Qatar is isolated regionally, not internationally

Since the eruption of Qatar-Gulf diplomatic spat, starting from 5th June, now almost one month has gone. Deadline given by Saudi-led bloc for compliance with 13-demands has been extended till Tuesday, 4th July, night by the mediating efforts made by Kuwait’s Emir Sheikh Sabah Al Ahmad Al Sabah. Air, sea and land embargo imposed on Qatar by Saudi Arabia, United Arab Emirates, Bahrain and Egypt is still going on.

Though Gulf allies have succeeded in building huge pressure on Qatar during this month by blockading the only land border with Saudi Arabia but it has become obvious that they cannot isolate Qatar globally. It may be concluded that Qatar is isolated regionally now but not internationally. Qatar is still possessing international support in many aspects that has made her withstand severe diplomatic pressure from the neighbours. No doubt that Qatar is facing a huge dilemma but it is not standing alone in the world.

A sudden decision of severing ties with Qatar by Saudi-led bloc was most likely to create chaos in Qatar but it remained calm and firm, and started managing trade with Iran and Turkey and even allowed quick presence of Turkish troops in country. These moves were strong blows towards Gulf allies blockading Qatar. May be these strategies by Qatar were totally unexpected by the bloc. Involvement of Iran and Turkey in Qatar has also complicated this situation for the bloc. Qatari nation also stood with their Emir Sheikh Tamim bin Hamad Al Thani so the results desired by the Gulf countries were not produced.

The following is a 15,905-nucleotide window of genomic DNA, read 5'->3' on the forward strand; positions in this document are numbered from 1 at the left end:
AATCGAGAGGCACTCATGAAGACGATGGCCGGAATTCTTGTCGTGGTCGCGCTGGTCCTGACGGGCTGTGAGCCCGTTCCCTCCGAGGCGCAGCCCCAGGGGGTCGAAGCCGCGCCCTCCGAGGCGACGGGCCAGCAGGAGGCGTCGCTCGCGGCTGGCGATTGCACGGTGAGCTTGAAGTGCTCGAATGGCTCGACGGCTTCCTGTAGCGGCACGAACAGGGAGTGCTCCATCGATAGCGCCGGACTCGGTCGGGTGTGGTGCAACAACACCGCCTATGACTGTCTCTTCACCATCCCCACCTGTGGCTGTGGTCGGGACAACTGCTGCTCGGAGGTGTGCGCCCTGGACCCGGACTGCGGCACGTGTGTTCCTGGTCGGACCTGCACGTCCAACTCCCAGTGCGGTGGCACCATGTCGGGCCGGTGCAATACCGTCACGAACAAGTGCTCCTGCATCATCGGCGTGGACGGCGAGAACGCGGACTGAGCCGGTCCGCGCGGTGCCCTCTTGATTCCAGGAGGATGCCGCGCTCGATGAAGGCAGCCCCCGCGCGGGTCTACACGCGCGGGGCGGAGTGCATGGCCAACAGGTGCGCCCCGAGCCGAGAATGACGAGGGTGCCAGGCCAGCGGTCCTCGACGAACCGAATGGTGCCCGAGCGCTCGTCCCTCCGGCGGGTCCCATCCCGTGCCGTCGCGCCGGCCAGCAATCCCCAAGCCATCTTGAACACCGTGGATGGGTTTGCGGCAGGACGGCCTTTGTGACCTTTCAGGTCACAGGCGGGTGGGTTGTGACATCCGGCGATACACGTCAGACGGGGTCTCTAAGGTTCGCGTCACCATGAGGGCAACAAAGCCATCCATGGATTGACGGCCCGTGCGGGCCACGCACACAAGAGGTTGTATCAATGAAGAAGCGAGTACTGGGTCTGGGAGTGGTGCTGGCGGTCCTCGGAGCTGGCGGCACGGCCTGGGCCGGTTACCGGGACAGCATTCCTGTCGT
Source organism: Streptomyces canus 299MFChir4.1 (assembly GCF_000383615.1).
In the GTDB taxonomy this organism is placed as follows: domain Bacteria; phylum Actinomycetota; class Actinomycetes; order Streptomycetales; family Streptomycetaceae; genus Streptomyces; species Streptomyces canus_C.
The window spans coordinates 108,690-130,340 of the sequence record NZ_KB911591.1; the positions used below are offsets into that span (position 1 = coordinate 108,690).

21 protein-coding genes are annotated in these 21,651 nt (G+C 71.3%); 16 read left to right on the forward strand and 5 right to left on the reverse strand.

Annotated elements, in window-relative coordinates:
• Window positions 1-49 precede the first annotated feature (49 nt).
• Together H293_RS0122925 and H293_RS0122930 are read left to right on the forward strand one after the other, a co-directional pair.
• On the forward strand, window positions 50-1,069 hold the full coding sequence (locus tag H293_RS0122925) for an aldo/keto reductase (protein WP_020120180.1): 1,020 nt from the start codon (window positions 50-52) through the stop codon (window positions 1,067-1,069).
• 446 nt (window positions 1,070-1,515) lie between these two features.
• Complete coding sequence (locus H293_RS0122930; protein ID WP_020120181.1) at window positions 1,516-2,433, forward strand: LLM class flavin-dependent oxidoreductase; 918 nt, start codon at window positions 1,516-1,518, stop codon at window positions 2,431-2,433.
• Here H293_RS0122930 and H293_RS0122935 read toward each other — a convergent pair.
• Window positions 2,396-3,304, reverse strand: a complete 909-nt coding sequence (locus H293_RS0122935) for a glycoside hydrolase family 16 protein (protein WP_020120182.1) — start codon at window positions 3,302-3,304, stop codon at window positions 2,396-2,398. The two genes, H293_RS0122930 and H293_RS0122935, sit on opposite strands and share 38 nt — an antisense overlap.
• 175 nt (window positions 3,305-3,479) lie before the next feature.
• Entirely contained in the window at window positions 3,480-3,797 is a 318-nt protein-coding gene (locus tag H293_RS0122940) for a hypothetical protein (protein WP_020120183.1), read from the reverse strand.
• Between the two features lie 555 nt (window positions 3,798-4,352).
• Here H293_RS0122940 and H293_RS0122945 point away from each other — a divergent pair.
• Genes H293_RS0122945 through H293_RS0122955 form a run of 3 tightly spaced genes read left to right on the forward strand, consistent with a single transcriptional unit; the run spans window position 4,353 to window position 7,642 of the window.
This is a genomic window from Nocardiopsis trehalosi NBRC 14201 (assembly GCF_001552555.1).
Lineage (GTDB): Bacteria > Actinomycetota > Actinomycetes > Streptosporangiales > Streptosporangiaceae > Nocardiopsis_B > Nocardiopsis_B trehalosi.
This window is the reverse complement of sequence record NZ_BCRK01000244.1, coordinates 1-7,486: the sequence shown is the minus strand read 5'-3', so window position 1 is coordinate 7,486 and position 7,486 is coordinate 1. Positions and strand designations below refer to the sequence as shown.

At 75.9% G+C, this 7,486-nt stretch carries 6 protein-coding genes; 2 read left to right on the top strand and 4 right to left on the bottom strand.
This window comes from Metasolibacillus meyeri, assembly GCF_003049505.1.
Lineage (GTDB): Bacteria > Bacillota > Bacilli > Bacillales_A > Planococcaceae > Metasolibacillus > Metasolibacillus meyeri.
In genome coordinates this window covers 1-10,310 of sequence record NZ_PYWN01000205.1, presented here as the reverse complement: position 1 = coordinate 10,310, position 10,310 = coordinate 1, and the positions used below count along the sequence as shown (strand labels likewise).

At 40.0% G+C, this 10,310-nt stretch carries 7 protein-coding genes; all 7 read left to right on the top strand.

Furthermore Qatar did not bow to 13 demands made by Saudi-led bloc. Qatar’s Foreign Minister Mohammed bin Abdulrahman Al Thani declared those demands unrealistic and meant to be rejected though later he showed willingness for negotiations on these demands.

Now former CIA director and retired general David Petraeus has said: “Our partners should remember that Qatar – at our request – welcomed delegations from the Taliban and Hamas, and that Qatar is now home to our military headquarters for our operations throughout the Middle East.” Petraeus told French newspaper Journal du Dimanche.

Moreover, Qatar has invested billions of dollars in USA and Europe that makes tough for these countries to side with the Saudi-led bloc.

Though US President Donald Trump has supported actions of Gulf countries against Qatar but it is an important thing that any US President cannot do everything by executive orders as it happens in monarchies. For most of the decisions US President has to take permission from the Congress.

Now Qatar’s Foreign Minister Mohammed bin Abdulrahman Al Thani has delivered his country’s response to the list of 13 demands from Saudi Arabia and three other Arab countries. He has handed over a letter from Qatar’s Emir, according to the state-run Kuwait News Agency. The content of the letter has not been released.

It is assessed that Qatar has shown flexibility in a few demands of Saudi bloc. Qatar’s response will be the focus of Wednesday meeting of foreign ministers from the four blockading countries: Saudi Arabia, Egypt, Bahrain and the United Arab Emirates. The meeting will be held at Cairo, Egypt’s Capital.

Before Qatar’s response, Saudi allies were threatening more sanctions on Qatar. It was clearly depicting that previous embargoes had not proved enough to have their demands met.

You might also like More from author

Leave A Reply

Your email address will not be published.